The Lifesaving Award for Professional Responders is given to an individual, or team of individuals, who saves or sustains a life, outside of a medical setting, as part of their employment or while on duty and had an obligation to respond. 

If you know someone who may qualify for a Red Cross Lifesaving Award, you can nominate that individual or group by using this online form. And you can visit LifesavingAwards.org to learn more.

Sergeant Patterson doesn’t think he acted any differently than any of his fellow officers would have acted when responding to that call.

“I don’t consider myself a hero,” Sergeant Patterson said. “I just happened to be the one to get there first. I am very grateful that I was able to be there to help.”

The shoulders of giants, the footsteps of heroes

2021 Memorial Day message from American Red Cross Regional CEO Mike Parks,
Rear Admiral, U.S. Coast Guard (Retired)

Family & Friends of the Northern Ohio Red Cross:  May—what a busy month!!!  There are many things we typically celebrate in May including this year:  Cinco de Mayo (5th), Military Spouse Appreciation Day (7th), Mother’s Day (9th), International Nurses Day (12th), Armed Forces Day (15th), the Red Cross’s 140th Anniversary (21st), and, last, but certainly not least, Memorial Day (31st). 

I’d like to focus on the last two—the founding of the Red Cross by Clara Barton in 1881 and the holiday we now know as Memorial Day both had their origins on the battlefields of the American Civil War.  Clara Barton was inspired and founded the American Red Cross years after she, as a nurse, cared for wounded soldiers during our War Between the States.  The compassion she showed those suffering troops still inspire all of us today fortunate enough to serve in “Clara’s Army”—arguably the world’s premier humanitarian organization—an organization that still serves veterans, members of the Armed Forces, caregivers and their families some 140 years later.  Thank you for all you do to support the American Red Cross!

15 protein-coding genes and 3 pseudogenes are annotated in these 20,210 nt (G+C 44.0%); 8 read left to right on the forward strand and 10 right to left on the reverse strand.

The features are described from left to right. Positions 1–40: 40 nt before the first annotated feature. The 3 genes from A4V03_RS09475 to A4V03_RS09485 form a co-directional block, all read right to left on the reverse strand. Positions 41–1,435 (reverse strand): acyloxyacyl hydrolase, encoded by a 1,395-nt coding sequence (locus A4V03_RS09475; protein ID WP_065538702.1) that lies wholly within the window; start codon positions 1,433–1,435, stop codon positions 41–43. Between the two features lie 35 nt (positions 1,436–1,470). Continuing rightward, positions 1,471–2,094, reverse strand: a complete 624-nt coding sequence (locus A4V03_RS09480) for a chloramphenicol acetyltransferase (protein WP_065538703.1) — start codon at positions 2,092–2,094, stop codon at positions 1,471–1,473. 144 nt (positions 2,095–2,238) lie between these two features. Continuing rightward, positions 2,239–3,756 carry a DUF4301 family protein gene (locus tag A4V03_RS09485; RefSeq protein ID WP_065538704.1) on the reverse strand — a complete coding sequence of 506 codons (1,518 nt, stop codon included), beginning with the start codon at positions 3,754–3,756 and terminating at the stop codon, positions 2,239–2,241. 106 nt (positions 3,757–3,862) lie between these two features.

Mike Parks

Memorial Day was originally known as Decoration Day.  Following the Civil War, which claimed more lives than any conflict in U.S. history, the country’s first national cemeteries were established.  By the end of the 1860’s various towns and cities were holding springtime tributes to those countless fallen soldiers by decorating their graves with flowers and reciting prayers.  The first official Decoration Day was May 30, 1868 and Ohio’s own General James Garfield gave a speech at Arlington National Cemetery while 5,000 participants decorated the graves of the 20,000 Civil War soldiers buried there.  Although initially focused on honoring those lost in the Civil War, Decoration Day expanded after World War I to honor those who died in all American Wars.  In 1968 Congress passed legislation which established Memorial Day as a federal holiday on the last Monday in May—a change that went into effect in 1971.   Now, every Memorial Day, we continue to honor those men and women who died while serving in the United States Armed Forces.